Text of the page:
“Don’t you use that tone with me!” Chances are you’ve either heard it from a parent or said it to a teen. Tone carries attitude, meaning, and muscle.
Is most communication positive or negative where you work? Do people feel encouraged and upbeat—or discouraged and disengaged? Is praise free-flowing or rare? Do people value harmony over direct feedback—or struggle with straight-talk? Do people congregate in clumps or would you say the place encourages independent action and thought?
Different questions at home for the same purpose: Do you feel as though you’re walking on eggshells? Is somebody always getting their feelings hurt? Is the tone kind or demeaning in conversations?
The answers to these questions constitute the “tone” of your communication at work and home. And the tone of your communication ultimately trickles down to trust, loyalty, and long-term commitment.
With young children, parents start with the applause. “Good job!” follows first attempts and failed attempts as the child learns to do things well. But somewhere along the way, those kudos and the focus turns far more negative—to improving this and correcting that. So by the time, we enter the workplace, almost all attention is focused on what we need to do to improve, grow, develop, or expand our talents.
The mindset and workplace culture become “never good enough,” depending on how often the “fix it” mantra is repeated.
Many studies report the natural tendency for people to seek out others like themselves: others who have the same interests, who have the same skills, who have grown up in the same geographic area. If nothing else in common, we tend to link up with people whose last name starts with the same letter. (Really!)
In families, siblings closest in age tend to remain closest emotionally. At work, those who experience a traumatic event together tend to feel closer than other coworkers.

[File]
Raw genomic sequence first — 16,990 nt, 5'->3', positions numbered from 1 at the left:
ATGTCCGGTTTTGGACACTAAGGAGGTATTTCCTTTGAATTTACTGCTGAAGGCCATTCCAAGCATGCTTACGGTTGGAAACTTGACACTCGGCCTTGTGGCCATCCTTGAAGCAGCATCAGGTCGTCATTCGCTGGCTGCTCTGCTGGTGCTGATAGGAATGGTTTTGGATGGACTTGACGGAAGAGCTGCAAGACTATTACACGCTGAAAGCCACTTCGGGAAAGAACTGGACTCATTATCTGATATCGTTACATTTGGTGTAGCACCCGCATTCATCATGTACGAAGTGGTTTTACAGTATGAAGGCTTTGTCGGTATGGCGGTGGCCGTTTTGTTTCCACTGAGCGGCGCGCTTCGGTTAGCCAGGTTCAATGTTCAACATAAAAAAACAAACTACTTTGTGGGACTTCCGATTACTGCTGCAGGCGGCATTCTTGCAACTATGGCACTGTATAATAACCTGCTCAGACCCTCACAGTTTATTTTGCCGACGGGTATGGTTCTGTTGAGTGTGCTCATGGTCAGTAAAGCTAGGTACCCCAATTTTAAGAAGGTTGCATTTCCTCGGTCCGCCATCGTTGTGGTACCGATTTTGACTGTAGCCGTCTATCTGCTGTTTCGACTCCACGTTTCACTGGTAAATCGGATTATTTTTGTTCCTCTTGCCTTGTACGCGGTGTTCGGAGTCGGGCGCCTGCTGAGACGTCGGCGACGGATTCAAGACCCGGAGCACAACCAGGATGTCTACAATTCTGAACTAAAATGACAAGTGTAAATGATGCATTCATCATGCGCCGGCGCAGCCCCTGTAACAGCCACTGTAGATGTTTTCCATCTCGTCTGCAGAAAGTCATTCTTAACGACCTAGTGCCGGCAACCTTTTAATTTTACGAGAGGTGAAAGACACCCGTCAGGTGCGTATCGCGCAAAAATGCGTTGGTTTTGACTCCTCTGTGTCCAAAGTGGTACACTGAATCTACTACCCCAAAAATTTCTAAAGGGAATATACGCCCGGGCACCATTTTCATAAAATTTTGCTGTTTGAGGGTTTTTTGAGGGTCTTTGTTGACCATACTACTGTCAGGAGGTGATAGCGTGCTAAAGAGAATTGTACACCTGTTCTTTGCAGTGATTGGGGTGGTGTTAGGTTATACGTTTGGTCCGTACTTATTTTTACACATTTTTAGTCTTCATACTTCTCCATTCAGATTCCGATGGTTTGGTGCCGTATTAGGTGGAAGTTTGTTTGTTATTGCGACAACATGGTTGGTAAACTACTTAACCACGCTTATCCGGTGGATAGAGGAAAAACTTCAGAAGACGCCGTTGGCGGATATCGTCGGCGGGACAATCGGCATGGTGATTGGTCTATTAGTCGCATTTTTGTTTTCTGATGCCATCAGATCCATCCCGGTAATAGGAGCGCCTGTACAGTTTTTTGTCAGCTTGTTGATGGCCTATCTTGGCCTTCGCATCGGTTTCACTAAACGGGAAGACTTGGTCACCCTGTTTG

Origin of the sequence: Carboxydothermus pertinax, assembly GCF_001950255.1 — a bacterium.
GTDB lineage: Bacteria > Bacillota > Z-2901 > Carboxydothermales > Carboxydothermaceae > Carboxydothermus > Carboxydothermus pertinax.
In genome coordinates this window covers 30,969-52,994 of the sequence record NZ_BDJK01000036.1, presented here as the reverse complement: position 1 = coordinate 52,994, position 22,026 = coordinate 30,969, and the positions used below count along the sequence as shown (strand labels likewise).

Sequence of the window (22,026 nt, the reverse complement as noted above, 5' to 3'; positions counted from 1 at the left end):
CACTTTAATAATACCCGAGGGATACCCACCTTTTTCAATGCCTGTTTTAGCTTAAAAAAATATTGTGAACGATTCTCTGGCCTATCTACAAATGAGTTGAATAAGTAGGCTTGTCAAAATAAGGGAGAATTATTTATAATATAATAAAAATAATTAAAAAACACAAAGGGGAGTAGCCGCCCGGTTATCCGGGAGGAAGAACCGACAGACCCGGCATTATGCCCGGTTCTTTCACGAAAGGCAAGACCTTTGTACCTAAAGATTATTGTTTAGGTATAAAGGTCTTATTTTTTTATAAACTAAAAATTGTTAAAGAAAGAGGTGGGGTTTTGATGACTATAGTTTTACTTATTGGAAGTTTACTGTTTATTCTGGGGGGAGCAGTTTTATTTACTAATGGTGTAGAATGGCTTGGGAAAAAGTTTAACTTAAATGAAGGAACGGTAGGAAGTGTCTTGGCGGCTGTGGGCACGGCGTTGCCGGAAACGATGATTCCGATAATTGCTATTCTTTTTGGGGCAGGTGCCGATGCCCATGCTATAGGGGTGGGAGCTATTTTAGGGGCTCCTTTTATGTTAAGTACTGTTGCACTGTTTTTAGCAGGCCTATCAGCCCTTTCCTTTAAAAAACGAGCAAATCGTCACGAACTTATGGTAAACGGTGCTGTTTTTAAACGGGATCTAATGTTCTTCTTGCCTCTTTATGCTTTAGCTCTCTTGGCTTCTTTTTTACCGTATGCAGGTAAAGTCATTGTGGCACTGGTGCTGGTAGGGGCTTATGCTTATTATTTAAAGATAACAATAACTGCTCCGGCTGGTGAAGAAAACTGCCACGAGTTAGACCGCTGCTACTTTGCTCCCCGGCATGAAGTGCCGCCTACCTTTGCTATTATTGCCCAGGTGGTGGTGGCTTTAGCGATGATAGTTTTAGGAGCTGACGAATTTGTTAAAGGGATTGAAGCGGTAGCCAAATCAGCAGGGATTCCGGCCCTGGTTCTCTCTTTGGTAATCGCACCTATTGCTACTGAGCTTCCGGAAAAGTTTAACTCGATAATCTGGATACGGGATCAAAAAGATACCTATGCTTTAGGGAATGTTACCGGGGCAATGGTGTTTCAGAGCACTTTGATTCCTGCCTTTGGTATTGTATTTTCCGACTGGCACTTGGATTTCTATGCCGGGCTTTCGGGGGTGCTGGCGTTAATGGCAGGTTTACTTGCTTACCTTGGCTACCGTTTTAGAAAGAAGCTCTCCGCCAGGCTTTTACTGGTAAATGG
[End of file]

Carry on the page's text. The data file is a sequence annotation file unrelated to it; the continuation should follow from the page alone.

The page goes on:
Likewise, if the department manager’s communication tends to be negative, the entire group tends to adopt that mindset and communicate from a negative perspective.
Many people fear confrontation. So rather than be direct in a meeting or conversation to give their honest opinion in a straightforward way, they strive to maintain harmony at all cost, saying only what they think others want to hear.
But then they act—or don’t act—in ways that sabotage their “agreeable” words.
For example: In a meeting, Jake says, “Sure, if the group thinks we should send the RFP to Universal, Inc. along with the other suppliers, I’ll add their name to the bidder list and mail it out to all potential contractors on Friday.” Two weeks later, someone notices that Universal is not on the bidders list. Kirsten asks Jake why. His response: “I never could locate their address.”
Unless an organization identifies such behavior—and holds people responsible for it—passive-aggressive actors will continue to control and set the tone of dishonest communication.
Even where there’s a culture of positive encouragement, some people listen with filters. Their reaction: What’s their motive? Why are they doing this or saying that? Are they expecting me to reciprocate?
If listeners tend to tune out and refuse to “hear” encouraging, positive feedback, call it to their attention. Above all, be sure the encouragement is just that—praise not meant to produce better work or lead to additional work.
Give praise and encouragement when and where it’s due. Then stand down.
Still other people see the entire world through skeptical eyes. Just as they protect their PC from malware and viruses, they aim to protect themselves from being “taken” by some con artist gushing with good words, but no back-up deliverables.
They expect you to prove yourself first. As if waiting for an annual feedback session, they take a wait-and-see approach with everything you say and do.
If you suspect that you fall into this category, consider instilling a little more trust. Take people at face value until they prove untrustworthy. You’ll find it easier to be positive with them and to encourage their work.
If you’ve ever been the victim of poor customer service, then you know the tone of communication matters a great deal. Adopt an encouraging tone in your communication and you’ll see a staggering decrease in conflict and increase in commitment.
Improve your communication skills both at work and home in other ways with Communicate with Confidence: How to Say it Right the First Time and Every Time. Find it at your preferred book seller.